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Etiology and treatment of calcipenic rickets in children

Thomas Carpenter, MD
Section Editors
Marc K Drezner, MD
Joseph I Wolfsdorf, MB, BCh
Deputy Editor
Alison G Hoppin, MD


Calcipenic rickets comprises a group of disorders in which supply of calcium or its intestinal absorption is too low to match the calcium demands imposed by bone growth.

The most common cause of calcipenic rickets is dietary deficiency of vitamin D and/or calcium, which leads to insufficient intestinal absorption of calcium. Alternatively, calcipenic rickets may be caused by decreased vitamin D activity (eg, lack of conversion to the active metabolite or resistance to the active metabolite). Patients with calcipenic rickets have secondary hyperparathyroidism and characteristic changes of the growth plates and metaphyseal bone.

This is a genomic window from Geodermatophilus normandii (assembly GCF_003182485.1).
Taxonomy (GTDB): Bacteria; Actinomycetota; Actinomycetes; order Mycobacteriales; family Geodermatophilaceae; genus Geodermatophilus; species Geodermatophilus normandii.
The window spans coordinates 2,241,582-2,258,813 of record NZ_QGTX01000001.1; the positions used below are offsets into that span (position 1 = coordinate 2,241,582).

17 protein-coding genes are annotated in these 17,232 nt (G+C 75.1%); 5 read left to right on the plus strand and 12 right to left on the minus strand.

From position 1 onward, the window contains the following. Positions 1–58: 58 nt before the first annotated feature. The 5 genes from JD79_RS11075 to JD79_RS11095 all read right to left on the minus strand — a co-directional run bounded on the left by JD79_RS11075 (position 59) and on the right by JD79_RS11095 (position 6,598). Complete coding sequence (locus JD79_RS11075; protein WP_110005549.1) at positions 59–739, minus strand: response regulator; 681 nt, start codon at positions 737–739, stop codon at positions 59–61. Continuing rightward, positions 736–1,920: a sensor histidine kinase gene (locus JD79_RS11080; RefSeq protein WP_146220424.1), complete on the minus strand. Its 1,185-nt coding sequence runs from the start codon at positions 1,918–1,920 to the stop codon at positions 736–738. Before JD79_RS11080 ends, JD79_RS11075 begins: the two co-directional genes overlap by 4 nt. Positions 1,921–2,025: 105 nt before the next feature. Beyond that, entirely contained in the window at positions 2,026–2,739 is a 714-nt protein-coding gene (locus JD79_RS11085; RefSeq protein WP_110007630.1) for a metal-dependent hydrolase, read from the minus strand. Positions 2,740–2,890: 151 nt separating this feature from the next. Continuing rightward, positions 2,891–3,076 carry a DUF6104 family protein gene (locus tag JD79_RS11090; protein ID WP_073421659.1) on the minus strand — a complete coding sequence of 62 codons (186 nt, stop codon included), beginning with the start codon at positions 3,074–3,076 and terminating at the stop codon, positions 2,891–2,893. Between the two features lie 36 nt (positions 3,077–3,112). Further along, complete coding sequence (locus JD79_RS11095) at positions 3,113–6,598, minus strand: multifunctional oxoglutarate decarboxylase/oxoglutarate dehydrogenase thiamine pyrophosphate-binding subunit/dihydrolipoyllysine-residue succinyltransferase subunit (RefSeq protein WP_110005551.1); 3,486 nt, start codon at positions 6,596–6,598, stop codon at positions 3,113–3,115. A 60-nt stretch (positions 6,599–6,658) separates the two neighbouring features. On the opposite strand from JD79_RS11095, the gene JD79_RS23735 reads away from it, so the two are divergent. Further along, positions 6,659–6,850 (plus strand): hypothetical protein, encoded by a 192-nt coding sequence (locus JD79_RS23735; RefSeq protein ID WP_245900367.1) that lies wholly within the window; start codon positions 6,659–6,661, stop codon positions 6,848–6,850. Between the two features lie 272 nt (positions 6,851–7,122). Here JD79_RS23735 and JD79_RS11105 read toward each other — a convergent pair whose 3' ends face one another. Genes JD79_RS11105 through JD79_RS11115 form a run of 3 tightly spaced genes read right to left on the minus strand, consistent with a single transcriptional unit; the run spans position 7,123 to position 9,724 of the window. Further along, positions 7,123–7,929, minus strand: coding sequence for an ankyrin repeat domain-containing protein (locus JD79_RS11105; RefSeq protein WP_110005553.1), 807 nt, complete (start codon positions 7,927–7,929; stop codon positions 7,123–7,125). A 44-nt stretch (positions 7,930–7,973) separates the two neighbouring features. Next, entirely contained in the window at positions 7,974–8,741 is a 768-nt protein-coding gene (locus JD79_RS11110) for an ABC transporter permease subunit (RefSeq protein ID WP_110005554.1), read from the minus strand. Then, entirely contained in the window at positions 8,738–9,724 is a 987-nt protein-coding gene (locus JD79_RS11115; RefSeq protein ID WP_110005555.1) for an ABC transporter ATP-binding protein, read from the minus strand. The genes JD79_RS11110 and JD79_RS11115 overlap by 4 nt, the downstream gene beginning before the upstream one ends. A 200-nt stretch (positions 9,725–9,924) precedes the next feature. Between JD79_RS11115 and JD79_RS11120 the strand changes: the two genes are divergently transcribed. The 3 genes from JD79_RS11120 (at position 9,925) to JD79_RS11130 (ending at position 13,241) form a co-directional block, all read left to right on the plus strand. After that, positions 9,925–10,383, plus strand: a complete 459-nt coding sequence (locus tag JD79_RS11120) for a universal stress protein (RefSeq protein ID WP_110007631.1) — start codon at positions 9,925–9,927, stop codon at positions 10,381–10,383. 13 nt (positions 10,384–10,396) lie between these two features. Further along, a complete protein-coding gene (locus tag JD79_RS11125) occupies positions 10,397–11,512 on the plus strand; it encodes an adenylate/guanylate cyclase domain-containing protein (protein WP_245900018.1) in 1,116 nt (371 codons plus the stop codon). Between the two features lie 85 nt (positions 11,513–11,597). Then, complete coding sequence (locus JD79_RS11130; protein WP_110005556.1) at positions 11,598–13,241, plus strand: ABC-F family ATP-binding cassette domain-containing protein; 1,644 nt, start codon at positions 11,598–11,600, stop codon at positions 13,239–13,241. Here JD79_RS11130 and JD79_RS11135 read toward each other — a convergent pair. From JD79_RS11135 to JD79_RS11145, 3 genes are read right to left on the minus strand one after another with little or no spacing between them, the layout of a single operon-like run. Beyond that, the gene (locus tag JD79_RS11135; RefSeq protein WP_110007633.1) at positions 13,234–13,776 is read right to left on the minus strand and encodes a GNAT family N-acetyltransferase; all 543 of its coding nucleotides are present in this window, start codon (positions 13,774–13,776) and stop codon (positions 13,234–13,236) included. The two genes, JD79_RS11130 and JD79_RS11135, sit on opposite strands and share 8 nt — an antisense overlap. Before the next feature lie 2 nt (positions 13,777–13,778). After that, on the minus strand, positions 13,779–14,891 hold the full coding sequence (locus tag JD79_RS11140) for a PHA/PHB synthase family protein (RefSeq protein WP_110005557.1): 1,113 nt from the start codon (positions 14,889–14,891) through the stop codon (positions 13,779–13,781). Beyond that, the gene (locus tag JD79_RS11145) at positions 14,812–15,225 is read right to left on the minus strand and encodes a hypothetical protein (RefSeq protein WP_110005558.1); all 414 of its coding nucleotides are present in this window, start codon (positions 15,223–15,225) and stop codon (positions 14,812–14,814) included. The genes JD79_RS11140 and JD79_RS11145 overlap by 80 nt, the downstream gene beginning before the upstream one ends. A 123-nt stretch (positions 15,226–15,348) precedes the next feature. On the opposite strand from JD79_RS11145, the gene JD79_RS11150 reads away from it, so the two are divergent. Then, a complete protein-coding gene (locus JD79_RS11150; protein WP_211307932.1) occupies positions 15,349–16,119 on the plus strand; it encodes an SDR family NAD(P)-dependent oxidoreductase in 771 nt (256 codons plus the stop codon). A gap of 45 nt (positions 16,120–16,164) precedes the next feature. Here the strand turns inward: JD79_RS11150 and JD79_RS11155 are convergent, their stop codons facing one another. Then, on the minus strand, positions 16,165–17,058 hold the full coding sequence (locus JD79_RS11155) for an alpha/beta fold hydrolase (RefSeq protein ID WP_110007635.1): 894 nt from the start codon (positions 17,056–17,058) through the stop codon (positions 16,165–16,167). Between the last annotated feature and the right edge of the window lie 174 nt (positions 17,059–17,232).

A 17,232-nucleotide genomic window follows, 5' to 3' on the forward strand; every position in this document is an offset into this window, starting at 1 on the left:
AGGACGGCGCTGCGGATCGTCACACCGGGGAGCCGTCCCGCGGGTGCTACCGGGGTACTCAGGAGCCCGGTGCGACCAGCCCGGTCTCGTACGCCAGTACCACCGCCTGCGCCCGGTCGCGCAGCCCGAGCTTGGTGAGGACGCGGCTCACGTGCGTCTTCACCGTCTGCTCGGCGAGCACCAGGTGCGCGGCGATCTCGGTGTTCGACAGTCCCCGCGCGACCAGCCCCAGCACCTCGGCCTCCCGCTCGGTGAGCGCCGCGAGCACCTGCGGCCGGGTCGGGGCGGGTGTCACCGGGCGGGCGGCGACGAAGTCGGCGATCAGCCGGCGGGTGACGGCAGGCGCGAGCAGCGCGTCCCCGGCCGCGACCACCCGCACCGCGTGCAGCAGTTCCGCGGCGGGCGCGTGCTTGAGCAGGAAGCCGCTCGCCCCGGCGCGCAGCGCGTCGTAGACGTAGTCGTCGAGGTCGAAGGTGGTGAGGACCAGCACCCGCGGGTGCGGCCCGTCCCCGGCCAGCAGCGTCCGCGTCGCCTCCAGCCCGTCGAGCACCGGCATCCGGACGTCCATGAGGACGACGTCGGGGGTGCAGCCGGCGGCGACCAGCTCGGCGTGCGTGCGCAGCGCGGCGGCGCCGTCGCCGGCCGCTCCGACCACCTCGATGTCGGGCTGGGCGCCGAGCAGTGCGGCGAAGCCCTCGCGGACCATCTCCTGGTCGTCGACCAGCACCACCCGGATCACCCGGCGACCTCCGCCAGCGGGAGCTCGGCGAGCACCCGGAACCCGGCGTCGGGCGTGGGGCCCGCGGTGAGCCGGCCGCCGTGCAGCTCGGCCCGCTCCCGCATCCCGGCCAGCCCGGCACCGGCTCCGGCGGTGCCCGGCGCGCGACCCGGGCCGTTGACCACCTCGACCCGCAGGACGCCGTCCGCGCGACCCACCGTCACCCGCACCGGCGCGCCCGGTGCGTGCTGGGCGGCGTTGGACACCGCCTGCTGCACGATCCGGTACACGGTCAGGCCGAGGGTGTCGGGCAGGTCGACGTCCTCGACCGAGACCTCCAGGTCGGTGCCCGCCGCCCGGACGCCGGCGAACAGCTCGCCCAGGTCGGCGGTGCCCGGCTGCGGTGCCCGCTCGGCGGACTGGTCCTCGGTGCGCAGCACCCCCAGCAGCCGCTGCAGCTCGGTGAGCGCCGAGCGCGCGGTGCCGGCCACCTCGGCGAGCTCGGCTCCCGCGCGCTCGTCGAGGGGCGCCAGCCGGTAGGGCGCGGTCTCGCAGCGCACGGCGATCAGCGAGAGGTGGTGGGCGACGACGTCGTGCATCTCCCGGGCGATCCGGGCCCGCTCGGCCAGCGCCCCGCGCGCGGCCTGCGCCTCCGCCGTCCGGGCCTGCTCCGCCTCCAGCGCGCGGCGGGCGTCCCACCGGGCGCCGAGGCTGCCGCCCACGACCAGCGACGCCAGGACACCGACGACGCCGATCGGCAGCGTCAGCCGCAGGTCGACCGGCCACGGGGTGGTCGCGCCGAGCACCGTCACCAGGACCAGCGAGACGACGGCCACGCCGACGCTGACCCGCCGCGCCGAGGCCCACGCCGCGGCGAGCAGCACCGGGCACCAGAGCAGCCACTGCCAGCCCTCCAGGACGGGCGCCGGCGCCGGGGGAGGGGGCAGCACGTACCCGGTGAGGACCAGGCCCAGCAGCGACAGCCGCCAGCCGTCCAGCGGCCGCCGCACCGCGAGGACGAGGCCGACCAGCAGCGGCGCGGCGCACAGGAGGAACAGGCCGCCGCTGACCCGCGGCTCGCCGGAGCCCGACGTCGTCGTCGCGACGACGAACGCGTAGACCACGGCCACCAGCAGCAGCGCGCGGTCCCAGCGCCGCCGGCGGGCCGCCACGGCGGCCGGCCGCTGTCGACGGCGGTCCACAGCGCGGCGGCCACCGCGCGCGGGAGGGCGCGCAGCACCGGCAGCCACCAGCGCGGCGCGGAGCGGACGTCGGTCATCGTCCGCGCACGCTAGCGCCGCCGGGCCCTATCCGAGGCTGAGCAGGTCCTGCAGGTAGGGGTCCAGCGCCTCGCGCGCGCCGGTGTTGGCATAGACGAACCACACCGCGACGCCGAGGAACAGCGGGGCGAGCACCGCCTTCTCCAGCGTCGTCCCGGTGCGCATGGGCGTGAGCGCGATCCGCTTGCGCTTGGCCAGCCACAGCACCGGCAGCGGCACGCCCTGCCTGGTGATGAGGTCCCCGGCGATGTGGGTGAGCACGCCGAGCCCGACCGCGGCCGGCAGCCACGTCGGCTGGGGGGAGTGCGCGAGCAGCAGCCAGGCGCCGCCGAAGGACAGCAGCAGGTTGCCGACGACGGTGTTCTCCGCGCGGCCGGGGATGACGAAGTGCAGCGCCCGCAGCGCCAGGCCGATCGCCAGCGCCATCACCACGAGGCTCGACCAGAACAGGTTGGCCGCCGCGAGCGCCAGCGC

The clinical features of rickets and diagnostic evaluation to determine the cause of rickets are discussed in a separate topic review. (See "Overview of rickets in children".)

In brief, patients with calcipenic rickets are identified by elevated parathyroid hormone (PTH) and normal or low serum inorganic phosphorus (algorithm 1). Serum calcium levels are usually low in calcipenic rickets, but may be normal in some stages of the disease due to a compensatory increase in PTH. Measurement of serum 25-hydroxyvitamin D (25OHD) helps to categorize the disorder into one of the following subcategories, which are discussed in detail in this topic review (algorithm 2):

Dietary vitamin D deficiency (the "classical" form of rickets)


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Literature review current through: Sep 2016. | This topic last updated: Aug 16, 2016.
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